A vast majority of American workers prefer to apply for jobs that offer remote working or hybrid options, according to a new survey by GoodHire.
The survey comes as many U.S. companies have been forced to delay their office reopening plans due to the COVID-19 delta variant.
GoodHire, an employment background check firm, surveyed over 3,000 U.S. workers and found that 85% say they look for jobs that offer remote flexibility. It also found that remote work options are now the top consideration for American job seekers, with 70% of survey participants saying they would give up better health and vacation benefits to work from home.
The survey found that 61% of U.S. employees would take a pay cut to work remotely. In fact, some workers said they would accept up to a 50% salary cut to keep working from home.
Other key findings from the survey include:
- 75% of U.S. workers had never worked from home before the pandemic.
- 68% of American employees prefer working at home.
- 60% of American workers would move to a new location to work from home.
- 74% of U.S. employees depend on remote work options to stay at their job.
- 74% of American workers would disclose their vaccination status to employers to keep their office safe.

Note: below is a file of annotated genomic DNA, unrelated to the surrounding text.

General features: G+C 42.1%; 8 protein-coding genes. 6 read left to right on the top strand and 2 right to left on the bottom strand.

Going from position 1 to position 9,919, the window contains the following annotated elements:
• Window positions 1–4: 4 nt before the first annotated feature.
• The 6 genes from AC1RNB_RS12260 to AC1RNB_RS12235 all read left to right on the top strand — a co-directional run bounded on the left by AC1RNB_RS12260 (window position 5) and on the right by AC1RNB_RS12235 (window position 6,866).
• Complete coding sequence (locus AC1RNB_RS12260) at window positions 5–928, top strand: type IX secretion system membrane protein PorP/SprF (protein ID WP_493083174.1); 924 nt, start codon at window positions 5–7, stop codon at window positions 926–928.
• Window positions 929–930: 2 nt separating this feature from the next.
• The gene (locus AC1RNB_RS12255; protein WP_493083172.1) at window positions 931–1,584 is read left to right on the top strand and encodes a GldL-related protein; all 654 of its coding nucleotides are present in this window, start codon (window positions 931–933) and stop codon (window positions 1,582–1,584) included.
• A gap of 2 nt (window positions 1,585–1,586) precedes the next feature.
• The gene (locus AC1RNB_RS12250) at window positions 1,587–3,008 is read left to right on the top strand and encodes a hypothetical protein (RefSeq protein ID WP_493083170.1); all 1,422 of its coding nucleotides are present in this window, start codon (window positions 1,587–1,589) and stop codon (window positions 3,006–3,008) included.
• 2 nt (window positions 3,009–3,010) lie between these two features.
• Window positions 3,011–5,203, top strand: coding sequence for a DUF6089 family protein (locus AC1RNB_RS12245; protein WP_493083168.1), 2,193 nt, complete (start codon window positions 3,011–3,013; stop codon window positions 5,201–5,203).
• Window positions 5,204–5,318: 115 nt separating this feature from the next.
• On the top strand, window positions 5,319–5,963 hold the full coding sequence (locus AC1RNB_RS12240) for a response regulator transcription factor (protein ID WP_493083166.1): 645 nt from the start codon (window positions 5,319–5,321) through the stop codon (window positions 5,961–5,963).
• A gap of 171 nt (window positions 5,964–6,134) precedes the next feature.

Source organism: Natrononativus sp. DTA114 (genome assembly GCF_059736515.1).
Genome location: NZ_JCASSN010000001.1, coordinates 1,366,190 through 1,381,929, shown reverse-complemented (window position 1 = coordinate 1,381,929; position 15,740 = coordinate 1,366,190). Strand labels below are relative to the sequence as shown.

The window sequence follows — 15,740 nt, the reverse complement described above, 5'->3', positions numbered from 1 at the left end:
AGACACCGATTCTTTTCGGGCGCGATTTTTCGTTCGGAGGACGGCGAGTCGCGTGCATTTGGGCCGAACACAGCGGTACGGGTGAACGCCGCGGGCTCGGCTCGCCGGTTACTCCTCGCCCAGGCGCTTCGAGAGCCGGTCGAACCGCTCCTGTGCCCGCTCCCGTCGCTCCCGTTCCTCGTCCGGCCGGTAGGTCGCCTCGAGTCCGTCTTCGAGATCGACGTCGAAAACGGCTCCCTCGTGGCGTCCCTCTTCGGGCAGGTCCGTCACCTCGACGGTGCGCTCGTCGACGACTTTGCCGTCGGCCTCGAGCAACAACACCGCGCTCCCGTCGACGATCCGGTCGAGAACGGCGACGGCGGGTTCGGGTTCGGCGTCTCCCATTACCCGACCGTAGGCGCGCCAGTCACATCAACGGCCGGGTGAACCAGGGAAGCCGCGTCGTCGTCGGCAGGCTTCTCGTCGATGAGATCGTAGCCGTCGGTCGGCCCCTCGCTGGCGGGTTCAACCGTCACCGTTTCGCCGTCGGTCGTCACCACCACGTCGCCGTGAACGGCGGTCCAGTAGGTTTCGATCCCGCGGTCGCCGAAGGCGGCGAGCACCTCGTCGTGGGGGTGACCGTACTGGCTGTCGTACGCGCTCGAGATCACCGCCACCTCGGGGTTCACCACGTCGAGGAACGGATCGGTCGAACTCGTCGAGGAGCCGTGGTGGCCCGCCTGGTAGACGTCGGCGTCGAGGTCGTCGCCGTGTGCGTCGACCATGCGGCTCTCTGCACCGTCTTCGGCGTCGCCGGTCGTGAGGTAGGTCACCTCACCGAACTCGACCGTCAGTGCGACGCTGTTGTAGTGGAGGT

Once considered a posh perk reserved for upper-echelon employees, remote work is now a common, and increasingly expected, part of the American workplace.
In response to the pandemic, companies like Google, Microsoft, Facebook, Twitter and Reddit have all announced long-term remote working policies for their employees.
These policies are becoming even more important because of the surging delta variant, which has forced 66% of U.S. businesses and organizations to delay office reopenings, according to an August poll of over 230 executive leaders by Gartner, Inc.
Google has moved its return to the office from mid-October to January 2022. Apple, Amazon, Ford and Starbucks have also pushed their office reopenings to early next year.
Microsoft, which was set to reopen its offices on Oct. 4, has indefinitely scrapped its return-to-work plans.